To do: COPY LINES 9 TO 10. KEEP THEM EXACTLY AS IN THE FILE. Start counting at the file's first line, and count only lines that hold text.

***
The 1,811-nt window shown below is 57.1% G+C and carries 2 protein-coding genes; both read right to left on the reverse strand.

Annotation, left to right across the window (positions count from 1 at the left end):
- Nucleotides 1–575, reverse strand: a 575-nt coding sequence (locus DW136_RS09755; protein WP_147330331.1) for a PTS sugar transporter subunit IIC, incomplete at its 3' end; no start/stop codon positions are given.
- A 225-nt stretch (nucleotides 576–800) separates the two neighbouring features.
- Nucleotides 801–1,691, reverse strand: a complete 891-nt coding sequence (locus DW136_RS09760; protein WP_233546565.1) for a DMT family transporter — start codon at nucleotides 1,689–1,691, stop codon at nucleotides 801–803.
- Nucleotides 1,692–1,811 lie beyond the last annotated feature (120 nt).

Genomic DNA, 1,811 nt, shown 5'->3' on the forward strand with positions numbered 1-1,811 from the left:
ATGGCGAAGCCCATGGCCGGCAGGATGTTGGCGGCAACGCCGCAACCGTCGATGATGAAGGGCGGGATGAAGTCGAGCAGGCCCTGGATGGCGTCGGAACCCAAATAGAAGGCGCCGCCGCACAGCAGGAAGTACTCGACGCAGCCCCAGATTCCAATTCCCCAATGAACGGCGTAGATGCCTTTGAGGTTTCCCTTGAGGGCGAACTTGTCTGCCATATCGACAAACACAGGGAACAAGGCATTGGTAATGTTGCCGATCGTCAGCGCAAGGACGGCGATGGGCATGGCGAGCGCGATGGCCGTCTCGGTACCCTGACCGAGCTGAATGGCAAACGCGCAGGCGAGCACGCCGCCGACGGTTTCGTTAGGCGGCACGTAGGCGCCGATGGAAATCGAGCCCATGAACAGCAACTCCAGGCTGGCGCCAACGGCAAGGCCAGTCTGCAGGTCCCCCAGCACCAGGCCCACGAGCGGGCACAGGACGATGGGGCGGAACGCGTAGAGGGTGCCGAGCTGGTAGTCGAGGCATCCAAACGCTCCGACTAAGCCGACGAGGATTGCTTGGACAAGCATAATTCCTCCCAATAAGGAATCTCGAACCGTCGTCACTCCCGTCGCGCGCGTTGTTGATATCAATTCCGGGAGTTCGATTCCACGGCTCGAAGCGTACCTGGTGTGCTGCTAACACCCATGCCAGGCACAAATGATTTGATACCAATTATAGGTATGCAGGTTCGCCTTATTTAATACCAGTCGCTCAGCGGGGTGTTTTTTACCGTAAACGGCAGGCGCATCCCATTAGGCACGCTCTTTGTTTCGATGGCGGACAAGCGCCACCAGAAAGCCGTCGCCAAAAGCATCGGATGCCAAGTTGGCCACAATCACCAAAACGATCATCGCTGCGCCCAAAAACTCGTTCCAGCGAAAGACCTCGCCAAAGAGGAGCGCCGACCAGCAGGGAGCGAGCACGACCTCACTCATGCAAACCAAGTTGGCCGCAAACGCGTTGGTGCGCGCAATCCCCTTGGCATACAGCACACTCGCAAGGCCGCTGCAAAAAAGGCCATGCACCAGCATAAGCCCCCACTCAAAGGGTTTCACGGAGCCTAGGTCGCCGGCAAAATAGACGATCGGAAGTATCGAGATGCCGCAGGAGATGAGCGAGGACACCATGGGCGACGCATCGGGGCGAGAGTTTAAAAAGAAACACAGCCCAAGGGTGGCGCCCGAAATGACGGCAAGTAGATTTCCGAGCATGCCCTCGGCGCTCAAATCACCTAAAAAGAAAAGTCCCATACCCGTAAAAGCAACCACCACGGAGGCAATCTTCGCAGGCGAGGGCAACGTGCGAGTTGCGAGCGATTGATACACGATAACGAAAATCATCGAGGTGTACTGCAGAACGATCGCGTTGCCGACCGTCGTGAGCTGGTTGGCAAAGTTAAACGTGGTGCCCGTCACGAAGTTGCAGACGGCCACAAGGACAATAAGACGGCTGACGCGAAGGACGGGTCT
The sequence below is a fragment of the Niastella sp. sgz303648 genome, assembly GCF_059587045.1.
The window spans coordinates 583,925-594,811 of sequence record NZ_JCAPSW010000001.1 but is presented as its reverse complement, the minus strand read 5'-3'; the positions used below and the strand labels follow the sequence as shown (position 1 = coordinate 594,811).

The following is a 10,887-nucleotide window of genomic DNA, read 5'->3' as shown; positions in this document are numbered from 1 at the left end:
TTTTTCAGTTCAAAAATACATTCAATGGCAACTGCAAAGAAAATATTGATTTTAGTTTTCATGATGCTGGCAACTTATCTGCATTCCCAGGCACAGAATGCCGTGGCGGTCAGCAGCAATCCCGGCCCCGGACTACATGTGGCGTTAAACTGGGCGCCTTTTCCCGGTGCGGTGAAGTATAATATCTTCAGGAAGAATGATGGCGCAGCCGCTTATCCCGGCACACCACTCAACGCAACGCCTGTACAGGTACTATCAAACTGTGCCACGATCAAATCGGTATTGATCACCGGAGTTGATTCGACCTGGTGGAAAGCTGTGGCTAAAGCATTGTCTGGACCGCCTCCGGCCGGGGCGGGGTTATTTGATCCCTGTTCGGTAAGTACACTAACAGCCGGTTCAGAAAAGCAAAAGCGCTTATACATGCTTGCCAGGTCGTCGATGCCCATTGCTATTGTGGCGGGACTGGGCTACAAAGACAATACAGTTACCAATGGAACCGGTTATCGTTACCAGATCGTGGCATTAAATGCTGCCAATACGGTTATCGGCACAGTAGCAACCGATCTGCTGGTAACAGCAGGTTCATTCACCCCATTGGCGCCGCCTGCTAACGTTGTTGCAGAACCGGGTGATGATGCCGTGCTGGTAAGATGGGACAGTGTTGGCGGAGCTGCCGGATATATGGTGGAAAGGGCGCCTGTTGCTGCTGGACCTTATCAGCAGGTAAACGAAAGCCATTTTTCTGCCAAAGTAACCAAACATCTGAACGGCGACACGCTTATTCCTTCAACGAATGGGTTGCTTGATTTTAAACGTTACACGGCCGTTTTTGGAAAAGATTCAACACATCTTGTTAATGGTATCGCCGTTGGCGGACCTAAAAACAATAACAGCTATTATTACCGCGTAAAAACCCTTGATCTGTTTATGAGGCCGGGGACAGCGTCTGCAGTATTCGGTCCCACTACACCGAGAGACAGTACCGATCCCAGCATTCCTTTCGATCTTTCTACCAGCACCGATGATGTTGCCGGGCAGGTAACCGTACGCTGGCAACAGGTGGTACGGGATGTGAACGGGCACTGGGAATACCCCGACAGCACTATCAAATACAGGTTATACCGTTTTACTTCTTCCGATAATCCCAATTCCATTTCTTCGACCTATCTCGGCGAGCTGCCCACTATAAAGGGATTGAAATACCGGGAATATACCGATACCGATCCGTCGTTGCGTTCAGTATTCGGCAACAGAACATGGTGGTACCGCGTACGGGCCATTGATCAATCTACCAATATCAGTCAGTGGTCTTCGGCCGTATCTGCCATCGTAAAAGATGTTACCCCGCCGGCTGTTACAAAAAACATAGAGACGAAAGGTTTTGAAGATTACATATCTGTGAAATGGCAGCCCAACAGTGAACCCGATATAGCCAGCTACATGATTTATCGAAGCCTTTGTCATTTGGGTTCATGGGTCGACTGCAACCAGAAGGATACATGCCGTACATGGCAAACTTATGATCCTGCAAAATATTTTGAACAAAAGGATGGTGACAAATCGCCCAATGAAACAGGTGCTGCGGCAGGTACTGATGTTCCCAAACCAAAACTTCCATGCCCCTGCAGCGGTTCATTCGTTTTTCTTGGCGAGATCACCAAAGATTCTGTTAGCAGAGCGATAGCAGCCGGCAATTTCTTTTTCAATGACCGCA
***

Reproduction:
The sequence below is a fragment of the Niastella sp. sgz303648 genome, assembly GCF_059587045.1.
The window spans coordinates 583,925-594,811 of sequence record NZ_JCAPSW010000001.1 but is presented as its reverse complement, the minus strand read 5'-3'; the positions used below and the strand labels follow the sequence as shown (position 1 = coordinate 594,811).